Quinlan recently was named interim president of Prison Realty, in addition to being president and chief operating officer of prison operator CCA. His earlier roles with the Nashville-based prisons companies included serving as CCA's director of strategic planning, and CEO of CCA Prison Realty Trust after the real estate investment trust was formed by CCA in 1997 to own its prisons.

          Quinlan was unavailable Monday morning for comment.

           from another site . . .

          Supreme Court Ducks Issues in Kimberlin Case (The Dan Quayle Marijuana Case), Sends It Back to Court of Appeals

          IN THE COURTS
          September 1995

          The U.S. Supreme Court ruled on June 12 that a lower court must revisit Brett Kimberlin's claim that in 1988, while he was a federal prisoner, he was unjustly put in solitary confinement to silence his story that he sold marijuana to Dan Quayle (Kimberlin v. Quinlan, No. 93-2068, June 12, 1995, 57 CrL 2148, 2157; for background of this case, see "Quayle Accuser's Lawsuit Gets New Life," NewsBriefs, February 1995).

          Kimberlin was telling the news media in 1988 that he had sold marijuana to Dan Quayle when Quayle was a law student in the 1970s. In 1988, Quayle was a U.S. Senator from Indiana and the Republican candidate for Vice President. Prison officials set up a press conference to accommodate the large volume of news media requests for interviews with Kimberlin.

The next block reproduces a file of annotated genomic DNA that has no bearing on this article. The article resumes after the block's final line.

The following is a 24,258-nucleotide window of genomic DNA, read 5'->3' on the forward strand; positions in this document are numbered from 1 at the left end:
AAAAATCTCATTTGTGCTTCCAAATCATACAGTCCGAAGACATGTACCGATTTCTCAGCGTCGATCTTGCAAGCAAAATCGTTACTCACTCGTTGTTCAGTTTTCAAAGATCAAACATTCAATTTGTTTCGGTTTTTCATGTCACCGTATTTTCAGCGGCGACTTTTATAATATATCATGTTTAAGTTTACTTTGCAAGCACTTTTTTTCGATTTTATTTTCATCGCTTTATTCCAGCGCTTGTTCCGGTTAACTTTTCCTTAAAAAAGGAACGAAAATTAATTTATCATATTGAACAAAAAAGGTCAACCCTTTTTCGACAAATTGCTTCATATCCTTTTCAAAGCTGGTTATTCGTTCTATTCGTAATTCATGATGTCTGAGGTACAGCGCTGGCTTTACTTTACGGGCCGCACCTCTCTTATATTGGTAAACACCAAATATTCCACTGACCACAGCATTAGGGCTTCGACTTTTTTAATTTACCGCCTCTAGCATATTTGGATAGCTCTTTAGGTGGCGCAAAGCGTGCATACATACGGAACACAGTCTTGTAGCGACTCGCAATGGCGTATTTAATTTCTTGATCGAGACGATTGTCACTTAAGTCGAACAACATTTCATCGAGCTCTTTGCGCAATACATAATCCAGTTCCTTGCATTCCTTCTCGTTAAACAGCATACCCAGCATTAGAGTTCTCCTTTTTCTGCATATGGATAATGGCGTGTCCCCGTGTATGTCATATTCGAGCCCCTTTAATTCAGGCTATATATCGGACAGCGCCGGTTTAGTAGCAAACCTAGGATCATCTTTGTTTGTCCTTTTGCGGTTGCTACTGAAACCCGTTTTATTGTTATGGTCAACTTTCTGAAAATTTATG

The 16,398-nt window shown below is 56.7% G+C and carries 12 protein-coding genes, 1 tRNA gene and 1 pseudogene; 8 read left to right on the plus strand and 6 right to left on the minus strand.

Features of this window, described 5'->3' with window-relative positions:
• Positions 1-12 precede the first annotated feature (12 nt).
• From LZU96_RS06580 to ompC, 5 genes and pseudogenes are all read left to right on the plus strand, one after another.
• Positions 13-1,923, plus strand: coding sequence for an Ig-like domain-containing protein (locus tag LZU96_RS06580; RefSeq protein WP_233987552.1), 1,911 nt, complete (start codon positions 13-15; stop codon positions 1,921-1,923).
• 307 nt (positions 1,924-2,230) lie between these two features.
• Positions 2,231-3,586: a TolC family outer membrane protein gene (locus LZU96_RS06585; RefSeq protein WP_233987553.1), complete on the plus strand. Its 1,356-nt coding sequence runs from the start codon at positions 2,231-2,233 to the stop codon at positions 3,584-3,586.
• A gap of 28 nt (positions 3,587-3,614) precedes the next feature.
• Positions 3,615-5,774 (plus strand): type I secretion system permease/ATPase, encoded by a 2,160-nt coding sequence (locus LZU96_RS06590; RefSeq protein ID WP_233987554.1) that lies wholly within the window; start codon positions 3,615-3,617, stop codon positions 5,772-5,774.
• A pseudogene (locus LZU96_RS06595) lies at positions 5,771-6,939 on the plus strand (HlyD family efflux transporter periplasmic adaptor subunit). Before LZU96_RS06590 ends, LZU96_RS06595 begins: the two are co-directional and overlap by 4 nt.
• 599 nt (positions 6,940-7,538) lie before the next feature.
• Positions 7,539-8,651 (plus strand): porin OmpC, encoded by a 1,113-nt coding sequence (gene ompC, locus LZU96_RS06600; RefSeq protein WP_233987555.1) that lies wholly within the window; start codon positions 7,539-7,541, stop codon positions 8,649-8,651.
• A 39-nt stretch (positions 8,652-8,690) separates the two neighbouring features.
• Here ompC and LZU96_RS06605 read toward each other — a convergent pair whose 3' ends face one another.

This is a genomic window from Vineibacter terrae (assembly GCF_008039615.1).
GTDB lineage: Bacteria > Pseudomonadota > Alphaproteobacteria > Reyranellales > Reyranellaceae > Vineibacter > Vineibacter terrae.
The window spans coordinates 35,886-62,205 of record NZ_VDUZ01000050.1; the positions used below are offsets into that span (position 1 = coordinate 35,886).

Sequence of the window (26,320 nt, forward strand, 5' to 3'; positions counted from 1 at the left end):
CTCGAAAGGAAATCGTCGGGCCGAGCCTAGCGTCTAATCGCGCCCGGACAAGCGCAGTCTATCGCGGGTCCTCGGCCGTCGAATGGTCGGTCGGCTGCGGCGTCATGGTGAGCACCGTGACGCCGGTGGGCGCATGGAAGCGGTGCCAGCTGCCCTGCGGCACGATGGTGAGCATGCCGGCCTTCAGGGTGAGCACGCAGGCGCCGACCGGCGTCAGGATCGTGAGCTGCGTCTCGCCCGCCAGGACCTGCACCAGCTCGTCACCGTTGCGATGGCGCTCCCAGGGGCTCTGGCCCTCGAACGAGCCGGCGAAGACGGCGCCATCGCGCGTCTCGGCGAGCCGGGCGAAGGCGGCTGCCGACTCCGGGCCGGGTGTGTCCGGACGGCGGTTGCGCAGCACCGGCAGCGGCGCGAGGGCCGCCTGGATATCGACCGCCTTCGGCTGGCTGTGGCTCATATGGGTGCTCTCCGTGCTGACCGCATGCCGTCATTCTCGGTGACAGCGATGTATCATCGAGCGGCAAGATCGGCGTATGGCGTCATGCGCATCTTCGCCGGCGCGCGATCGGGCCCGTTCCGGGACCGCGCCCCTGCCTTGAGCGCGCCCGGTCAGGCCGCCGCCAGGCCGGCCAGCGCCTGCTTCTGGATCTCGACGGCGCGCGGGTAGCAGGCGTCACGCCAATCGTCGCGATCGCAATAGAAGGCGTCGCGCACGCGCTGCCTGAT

Upon hearing of the planned press conference, the deputy press secretary of the Bush-Quayle campaign made several telephone calls to the Department of Justice about Kimberlin's contacts with the news media. Bureau of Prisons Director Michael Quinlan subsequently cancelled the press conference, citing a department policy. Quinlan also placed Kimberlin in "administrative detention," ostensibly because there were threats on Kimberlin's life. Bureau of Prisons officials deny that calls from the Bush-Quayle campaign influenced their decision.

          Kimberlin has sued Quinlan and others for violating his First Amendment rights. The U.S. District Court for the District of Columbia agreed to give Kimberlin a hearing on the merits of his claim. This was noteworthy because the U.S. Court of Appeals for the District of Columbia Circuit has established a higher threshold for plaintiffs challenging the actions of government officials than other Circuits. Government officials are generally protected from being sued for their official actions under what is called "qualified immunity."

          Under qualified immunity, plaintiffs must meet a "heightened pleading standard." In most lawsuits, plaintiffs must lay out a series of facts that substantiate a "cause of action," which the defendant can admit or deny. Typically, if a cause of action has been made out, then the parties proceed to "discovery" to find additional evidence.

           Sound familiar?


          "If a nation expects to be ignorant and free, in a state of civilization, it expects what never was and never will be." T.J.

          by BenGoshi on Sun Feb 20, 2005 at 09:52:40 AM PST

          [ Parent ]

          •  Nope... (none)
            He wasn't a federal prisoner.  

            He was a state prisoner.


            Drugs, not marijuana.

            He was in prison either for selling drugs or selling coke.  His claim was that he had sold W either drugs or coke.  I don't trust my memory on the "coke" angle but "drugs" yes.

            The other thing (bits and pieces rise to the surface :-) was that the article may have had a slant that this prisoner may have been trying to get some publicity (??).  

            Anyway, I think the inmate had a lawyer who said his client was being punished for alleging that he sold drugs to young W and a Texas spokesperson said that the inmate was just a troublemaker.

            Something like that...

Subscribe or Donate to support Daily Kos.

Click here for the mobile view of the site